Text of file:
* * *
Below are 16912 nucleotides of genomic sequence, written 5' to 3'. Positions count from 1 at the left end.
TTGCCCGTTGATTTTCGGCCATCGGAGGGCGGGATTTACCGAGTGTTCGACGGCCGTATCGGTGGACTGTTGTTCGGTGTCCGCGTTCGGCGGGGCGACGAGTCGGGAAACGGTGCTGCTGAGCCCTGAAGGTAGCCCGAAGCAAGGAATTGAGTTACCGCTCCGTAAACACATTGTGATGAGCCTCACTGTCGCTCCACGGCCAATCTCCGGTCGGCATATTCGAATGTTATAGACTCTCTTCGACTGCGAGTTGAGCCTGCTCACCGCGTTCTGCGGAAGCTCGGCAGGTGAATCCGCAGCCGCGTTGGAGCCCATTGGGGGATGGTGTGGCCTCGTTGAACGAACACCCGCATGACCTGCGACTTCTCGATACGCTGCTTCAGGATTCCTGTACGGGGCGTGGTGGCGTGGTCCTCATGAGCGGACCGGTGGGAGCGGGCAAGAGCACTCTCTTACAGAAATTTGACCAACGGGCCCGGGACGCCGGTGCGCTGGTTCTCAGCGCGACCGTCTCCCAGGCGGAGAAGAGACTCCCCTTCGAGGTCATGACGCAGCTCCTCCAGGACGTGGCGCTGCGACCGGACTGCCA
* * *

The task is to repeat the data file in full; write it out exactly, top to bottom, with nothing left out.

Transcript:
Below are 16912 nucleotides of genomic sequence, written 5' to 3'. Positions count from 1 at the left end.
TTGCCCGTTGATTTTCGGCCATCGGAGGGCGGGATTTACCGAGTGTTCGACGGCCGTATCGGTGGACTGTTGTTCGGTGTCCGCGTTCGGCGGGGCGACGAGTCGGGAAACGGTGCTGCTGAGCCCTGAAGGTAGCCCGAAGCAAGGAATTGAGTTACCGCTCCGTAAACACATTGTGATGAGCCTCACTGTCGCTCCACGGCCAATCTCCGGTCGGCATATTCGAATGTTATAGACTCTCTTCGACTGCGAGTTGAGCCTGCTCACCGCGTTCTGCGGAAGCTCGGCAGGTGAATCCGCAGCCGCGTTGGAGCCCATTGGGGGATGGTGTGGCCTCGTTGAACGAACACCCGCATGACCTGCGACTTCTCGATACGCTGCTTCAGGATTCCTGTACGGGGCGTGGTGGCGTGGTCCTCATGAGCGGACCGGTGGGAGCGGGCAAGAGCACTCTCTTACAGAAATTTGACCAACGGGCCCGGGACGCCGGTGCGCTGGTTCTCAGCGCGACCGTCTCCCAGGCGGAGAAGAGACTCCCCTTCGAGGTCATGACGCAGCTCCTCCAGGACGTGGCGCTGCGACCGGACTGCCA